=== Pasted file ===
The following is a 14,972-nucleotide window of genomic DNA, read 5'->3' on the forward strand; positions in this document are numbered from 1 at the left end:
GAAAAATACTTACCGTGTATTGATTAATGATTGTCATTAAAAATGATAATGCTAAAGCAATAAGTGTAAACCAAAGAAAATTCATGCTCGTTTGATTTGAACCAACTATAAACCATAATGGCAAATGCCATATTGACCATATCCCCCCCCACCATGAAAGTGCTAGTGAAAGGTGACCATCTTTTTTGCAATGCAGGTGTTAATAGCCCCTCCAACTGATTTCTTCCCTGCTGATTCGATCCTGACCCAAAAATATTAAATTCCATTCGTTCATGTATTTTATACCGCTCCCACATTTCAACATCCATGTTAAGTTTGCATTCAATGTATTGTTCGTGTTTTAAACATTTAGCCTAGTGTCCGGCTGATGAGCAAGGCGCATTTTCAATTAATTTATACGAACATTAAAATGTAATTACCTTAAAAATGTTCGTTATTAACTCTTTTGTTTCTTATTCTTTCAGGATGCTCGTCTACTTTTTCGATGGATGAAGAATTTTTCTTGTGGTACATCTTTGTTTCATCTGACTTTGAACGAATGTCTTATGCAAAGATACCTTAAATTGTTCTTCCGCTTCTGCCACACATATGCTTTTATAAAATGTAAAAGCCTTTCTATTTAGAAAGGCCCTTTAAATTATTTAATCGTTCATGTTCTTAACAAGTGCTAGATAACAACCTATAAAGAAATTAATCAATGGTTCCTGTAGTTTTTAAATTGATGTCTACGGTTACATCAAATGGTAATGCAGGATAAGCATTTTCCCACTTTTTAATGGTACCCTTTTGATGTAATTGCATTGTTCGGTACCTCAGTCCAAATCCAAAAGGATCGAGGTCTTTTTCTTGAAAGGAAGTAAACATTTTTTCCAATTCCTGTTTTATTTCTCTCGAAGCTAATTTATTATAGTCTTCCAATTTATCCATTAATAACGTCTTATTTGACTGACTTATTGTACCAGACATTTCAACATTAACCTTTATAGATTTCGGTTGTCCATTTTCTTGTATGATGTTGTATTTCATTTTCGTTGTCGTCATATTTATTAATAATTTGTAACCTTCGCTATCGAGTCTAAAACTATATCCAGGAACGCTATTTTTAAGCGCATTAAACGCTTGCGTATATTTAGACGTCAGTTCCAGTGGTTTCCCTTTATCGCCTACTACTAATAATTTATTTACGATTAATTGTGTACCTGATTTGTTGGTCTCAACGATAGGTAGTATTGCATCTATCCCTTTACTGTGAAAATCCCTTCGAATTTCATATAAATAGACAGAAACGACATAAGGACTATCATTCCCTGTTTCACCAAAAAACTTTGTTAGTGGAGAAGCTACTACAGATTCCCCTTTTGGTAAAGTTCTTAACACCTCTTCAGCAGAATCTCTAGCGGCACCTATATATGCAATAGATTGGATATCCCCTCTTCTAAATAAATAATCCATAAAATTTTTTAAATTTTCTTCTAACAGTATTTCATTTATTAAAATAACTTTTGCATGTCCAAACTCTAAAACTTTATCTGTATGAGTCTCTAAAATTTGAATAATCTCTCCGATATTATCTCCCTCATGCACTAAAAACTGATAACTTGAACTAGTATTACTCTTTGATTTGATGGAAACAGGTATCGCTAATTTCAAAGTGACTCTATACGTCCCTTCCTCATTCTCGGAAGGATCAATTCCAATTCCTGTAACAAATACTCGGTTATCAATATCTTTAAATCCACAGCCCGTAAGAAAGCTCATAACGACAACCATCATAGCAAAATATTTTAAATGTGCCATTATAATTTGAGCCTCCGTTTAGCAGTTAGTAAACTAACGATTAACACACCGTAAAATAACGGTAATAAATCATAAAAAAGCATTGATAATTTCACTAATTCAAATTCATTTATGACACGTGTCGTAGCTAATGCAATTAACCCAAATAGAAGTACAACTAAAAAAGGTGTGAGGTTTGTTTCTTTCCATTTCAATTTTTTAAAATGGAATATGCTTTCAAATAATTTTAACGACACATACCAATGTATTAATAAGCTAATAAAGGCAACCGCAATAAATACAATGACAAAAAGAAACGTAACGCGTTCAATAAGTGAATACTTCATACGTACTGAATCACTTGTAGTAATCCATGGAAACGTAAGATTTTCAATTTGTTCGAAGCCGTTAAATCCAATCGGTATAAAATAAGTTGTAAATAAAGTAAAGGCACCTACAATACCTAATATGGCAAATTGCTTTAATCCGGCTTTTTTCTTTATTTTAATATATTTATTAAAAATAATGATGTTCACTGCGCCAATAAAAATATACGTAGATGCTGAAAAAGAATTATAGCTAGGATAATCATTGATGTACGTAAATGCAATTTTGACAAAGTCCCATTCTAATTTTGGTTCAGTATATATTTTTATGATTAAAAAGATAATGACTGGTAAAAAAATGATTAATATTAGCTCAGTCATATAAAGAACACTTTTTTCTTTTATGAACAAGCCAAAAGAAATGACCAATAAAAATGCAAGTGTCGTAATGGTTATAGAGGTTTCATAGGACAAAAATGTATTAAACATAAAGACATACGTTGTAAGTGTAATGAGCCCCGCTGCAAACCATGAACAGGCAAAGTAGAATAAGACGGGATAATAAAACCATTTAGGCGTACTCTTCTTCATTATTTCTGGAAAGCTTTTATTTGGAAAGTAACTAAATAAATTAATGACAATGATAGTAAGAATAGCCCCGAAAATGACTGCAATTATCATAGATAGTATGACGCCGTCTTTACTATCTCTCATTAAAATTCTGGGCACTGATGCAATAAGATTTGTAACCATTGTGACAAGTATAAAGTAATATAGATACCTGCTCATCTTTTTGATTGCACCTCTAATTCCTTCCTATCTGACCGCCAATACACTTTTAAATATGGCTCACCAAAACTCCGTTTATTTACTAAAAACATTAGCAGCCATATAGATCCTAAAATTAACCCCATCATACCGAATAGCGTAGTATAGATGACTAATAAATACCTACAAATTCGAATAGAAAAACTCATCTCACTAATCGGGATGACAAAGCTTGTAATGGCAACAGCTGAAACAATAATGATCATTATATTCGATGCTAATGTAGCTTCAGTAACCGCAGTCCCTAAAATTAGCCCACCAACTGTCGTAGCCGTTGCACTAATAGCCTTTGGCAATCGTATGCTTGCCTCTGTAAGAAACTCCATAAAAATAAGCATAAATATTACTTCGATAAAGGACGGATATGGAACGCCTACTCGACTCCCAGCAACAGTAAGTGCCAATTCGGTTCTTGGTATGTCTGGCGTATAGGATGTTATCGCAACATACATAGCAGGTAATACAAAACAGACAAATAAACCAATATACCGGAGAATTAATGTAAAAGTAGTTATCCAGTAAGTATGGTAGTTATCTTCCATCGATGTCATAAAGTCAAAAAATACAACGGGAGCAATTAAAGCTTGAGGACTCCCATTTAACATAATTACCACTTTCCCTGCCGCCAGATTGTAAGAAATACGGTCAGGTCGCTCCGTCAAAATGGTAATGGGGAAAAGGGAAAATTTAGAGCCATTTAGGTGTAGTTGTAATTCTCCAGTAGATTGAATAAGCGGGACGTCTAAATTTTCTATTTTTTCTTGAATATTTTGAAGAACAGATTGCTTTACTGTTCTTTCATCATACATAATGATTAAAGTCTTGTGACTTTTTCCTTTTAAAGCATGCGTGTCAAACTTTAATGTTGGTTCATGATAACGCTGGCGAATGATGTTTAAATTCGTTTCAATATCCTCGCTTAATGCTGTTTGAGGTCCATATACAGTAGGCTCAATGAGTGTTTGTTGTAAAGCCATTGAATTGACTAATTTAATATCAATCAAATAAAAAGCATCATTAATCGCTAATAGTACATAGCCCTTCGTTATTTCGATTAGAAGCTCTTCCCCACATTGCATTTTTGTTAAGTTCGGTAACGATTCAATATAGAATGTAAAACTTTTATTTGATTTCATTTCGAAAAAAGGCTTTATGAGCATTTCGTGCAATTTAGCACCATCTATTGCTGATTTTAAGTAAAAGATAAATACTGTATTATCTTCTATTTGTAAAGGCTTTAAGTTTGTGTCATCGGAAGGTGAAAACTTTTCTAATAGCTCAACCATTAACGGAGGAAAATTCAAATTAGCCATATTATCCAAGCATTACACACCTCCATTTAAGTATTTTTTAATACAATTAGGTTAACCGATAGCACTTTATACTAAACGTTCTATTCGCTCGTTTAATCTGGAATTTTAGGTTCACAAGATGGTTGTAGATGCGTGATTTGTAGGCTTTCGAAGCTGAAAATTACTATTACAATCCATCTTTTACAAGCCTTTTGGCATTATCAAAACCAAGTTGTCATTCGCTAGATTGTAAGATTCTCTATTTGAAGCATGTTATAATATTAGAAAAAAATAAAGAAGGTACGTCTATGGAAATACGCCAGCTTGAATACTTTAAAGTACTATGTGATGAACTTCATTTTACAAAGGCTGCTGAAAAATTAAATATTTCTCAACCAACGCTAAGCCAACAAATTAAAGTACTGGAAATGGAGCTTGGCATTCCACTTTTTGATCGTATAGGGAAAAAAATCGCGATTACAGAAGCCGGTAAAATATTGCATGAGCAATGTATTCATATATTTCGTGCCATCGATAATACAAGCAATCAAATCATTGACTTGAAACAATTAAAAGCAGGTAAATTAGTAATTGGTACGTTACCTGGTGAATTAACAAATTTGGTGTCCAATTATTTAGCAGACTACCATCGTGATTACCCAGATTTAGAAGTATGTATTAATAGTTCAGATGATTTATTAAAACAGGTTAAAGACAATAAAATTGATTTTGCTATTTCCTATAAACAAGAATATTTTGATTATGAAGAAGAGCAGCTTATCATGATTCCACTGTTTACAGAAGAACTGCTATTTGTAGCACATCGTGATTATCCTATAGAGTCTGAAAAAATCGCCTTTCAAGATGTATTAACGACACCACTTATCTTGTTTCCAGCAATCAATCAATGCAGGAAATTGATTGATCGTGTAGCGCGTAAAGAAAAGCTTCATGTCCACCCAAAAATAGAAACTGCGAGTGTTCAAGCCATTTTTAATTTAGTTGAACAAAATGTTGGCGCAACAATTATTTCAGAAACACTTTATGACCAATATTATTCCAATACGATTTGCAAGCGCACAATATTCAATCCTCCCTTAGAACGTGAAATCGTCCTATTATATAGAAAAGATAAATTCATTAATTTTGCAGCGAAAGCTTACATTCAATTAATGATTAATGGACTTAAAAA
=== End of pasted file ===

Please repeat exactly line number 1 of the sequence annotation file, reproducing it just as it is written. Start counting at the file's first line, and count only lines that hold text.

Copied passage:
The following is a 14,972-nucleotide window of genomic DNA, read 5'->3' on the forward strand; positions in this document are numbered from 1 at the left end: